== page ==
Arizona's Young Adults Dying From Drug Overdoses In Record Numbers

In the last decade, the rate of Arizona teens and young adults who have died from drug overdoses has more than doubled.

The statistic comes from a new study by the Trust for America’s Health, which looked at the fatal drug overdose rates among people ages 12-25 throughout the country.

To put it simply, the findings were not pretty.

Arizona is one of multiple states that saw its rate of fatal overdoses rise substantially — before 2001, no states had a rate exceeding 6.1 per 100,000 people, but now Arizona is one of 33 that exceeds that figure.

In fact, when compared to other states, Arizona is tied with Colorado for having the eighth-highest rate of fatal overdoses in the country – 10.2 per 100,000 people, verses 7.3 per 100,000 nationally.

Also paralleling a national trend, young Arizonan men are much more likely to die from an overdose than women: 14.9 per 100,000 verses 5.2 per 100,000. (Nationally, the rate was 10.4 men verses 4.1 women per 100,000.)

“The increase in youth drug overdose deaths is largely tied to increases in prescription drug misuse and the related doubling in heroin use by 18- to 25-year-olds in the past 10 years,” the authors of the study write, adding that “45 percent of people who use heroin are also addicted to prescription painkillers.”

According to Dr. Jeffrey Levi, Trust for America’s Health’s executive director, the study's findings are critical because “more than 90 percent of adults who develop a substance use disorder began using before they were 18.”

Any hope of reducing substance-abuse rates and overdose deaths “will require a reboot in our approach,” he says, “starting with a greater emphasis on preventing use before it starts, intervening and providing support earlier, and viewing treatment and recovery as a long-term commitment."

The most recent data from the American Society of Addiction Medicine, which calls opioid addiction and abuse “an epidemic” in the United States, shows some alarming statistics:
  • 1.9 million Americans live with prescription opioid abuse or dependence.
  • 517,000 Americans live with heroin addiction.
  • Over 100 Americans died from overdose deaths each day in 2013.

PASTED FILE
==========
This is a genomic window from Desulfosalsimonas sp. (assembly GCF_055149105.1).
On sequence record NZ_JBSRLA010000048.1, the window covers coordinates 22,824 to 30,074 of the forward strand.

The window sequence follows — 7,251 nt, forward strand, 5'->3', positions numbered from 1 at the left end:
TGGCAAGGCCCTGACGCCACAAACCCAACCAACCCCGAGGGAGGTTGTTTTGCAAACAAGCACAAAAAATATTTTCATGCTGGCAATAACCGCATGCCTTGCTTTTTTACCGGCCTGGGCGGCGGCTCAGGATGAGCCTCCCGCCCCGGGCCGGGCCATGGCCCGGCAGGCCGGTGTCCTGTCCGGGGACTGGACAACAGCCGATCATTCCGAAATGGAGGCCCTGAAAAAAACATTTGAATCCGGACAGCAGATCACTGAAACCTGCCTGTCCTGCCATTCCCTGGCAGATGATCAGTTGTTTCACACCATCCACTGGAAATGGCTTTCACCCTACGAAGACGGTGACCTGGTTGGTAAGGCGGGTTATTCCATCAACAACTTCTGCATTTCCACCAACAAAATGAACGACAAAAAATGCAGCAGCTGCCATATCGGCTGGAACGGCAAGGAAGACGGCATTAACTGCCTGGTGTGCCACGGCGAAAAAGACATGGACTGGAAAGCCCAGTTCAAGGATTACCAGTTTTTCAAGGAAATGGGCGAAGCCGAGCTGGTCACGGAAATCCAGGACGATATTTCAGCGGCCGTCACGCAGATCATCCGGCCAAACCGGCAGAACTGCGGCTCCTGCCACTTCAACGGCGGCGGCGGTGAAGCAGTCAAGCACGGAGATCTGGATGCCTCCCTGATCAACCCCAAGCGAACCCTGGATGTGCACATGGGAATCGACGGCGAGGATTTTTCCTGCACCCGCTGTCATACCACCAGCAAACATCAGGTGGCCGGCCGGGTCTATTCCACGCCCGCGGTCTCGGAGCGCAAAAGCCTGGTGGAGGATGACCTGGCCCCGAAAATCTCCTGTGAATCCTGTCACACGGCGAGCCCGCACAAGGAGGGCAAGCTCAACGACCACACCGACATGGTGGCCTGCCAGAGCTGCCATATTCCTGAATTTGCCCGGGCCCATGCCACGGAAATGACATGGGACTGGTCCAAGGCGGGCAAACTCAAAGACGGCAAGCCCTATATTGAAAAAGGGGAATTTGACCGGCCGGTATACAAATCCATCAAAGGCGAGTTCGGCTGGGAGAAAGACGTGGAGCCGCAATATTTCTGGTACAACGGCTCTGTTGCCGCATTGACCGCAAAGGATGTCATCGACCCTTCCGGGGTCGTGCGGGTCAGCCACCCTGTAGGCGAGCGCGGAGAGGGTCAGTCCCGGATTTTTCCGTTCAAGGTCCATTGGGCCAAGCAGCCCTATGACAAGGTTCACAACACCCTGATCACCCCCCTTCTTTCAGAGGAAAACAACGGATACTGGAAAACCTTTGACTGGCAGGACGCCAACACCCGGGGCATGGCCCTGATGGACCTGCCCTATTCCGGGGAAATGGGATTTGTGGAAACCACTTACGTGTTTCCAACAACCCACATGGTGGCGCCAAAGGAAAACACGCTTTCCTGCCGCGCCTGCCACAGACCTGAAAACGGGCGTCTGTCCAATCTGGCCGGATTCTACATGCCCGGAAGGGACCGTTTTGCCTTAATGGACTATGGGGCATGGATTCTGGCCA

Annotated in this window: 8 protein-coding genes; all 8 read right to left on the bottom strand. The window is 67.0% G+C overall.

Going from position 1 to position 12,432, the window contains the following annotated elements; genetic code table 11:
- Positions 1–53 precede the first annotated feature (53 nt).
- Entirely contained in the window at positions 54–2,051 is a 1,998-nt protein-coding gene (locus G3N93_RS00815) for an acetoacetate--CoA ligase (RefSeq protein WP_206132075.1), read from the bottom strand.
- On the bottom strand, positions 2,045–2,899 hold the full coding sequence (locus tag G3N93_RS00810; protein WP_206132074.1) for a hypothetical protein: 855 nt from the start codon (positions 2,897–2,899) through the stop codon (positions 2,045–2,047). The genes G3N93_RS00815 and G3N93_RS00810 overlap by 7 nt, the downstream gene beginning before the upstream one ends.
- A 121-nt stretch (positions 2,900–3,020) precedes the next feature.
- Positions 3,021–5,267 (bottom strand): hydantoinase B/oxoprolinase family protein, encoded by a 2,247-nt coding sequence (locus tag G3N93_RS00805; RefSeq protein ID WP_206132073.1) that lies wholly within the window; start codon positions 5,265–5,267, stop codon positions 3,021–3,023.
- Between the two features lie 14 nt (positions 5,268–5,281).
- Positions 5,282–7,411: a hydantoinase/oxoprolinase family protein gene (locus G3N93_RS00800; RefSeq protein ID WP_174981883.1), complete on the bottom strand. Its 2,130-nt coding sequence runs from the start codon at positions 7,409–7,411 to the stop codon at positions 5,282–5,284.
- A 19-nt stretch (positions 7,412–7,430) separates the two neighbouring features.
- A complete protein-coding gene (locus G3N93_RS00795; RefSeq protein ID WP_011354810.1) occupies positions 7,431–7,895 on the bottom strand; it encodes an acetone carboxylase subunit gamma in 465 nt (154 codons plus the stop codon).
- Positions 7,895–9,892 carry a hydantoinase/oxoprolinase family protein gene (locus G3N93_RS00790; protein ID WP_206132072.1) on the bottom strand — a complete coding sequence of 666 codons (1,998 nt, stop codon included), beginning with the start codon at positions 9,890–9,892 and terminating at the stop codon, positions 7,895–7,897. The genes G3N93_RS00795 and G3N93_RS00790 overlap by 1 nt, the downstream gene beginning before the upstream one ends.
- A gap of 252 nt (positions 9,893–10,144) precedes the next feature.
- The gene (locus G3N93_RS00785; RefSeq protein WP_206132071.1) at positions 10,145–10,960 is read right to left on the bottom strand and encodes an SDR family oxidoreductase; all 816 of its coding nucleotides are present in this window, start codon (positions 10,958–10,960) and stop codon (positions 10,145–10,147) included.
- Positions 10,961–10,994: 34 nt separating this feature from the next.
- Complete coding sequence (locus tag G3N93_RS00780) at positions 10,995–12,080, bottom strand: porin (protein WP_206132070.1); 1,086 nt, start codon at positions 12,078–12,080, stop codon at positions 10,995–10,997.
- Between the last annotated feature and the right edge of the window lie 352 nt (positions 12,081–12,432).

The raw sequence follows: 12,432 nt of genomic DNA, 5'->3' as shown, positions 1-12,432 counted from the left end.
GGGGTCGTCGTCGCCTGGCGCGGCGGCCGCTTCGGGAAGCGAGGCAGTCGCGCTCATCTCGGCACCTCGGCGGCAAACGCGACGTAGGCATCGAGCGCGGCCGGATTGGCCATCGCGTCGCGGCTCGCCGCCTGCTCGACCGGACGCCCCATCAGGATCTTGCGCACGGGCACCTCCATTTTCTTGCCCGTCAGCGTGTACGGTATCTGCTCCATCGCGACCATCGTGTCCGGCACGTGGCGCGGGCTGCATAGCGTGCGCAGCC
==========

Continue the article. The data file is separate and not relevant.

• 46 Americans die each day from prescription opioid overdoses; two deaths an hour, 17,000 annually.
  • While illicit opioid heroin poisonings increased by 12.4 percent from 1999 to 2002, the number of prescription opioid analgesic poisonings in the United States increased by 91.2 percent during that same time period.
  • Drug overdose was the leading cause of injury death in 2013, greater than car accidents and homicide.
  • About 8,200 Americans die annually from heroin overdose.
  • About 75 percent of opioid addiction disease patients switch to heroin as a cheaper opioid source
  • In 2012, 259 million opioid pain-medication prescriptions were written, enough for every adult in America to have a bottle of pills.
“The consequences of this abuse have been devastating and are on the rise,” says Dr. Nora D. Volkow of The National Institute on Drug Abuse.

The U.S. Centers for Disease Control and Prevention blames the heightened death toll from opioid overdoses on two main things: the rise in opioid prescriptions and the cheap and abundant heroin that’s flooded into the country in recent years. 
In addition to looking at youth-overdose rates, the Trust for America’s Health study also scored states based on “10 key indicators of leading evidence-based policies and programs that can improve the well-being of children and youth and have been connected with preventing and reducing substance— alcohol, tobacco or other drugs—misuse.”

Arizona got 4 out of 10….not good.

Here's how other states scored:

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Miriam is a staff writer at Phoenix New Times.
Contact: Miriam Wasser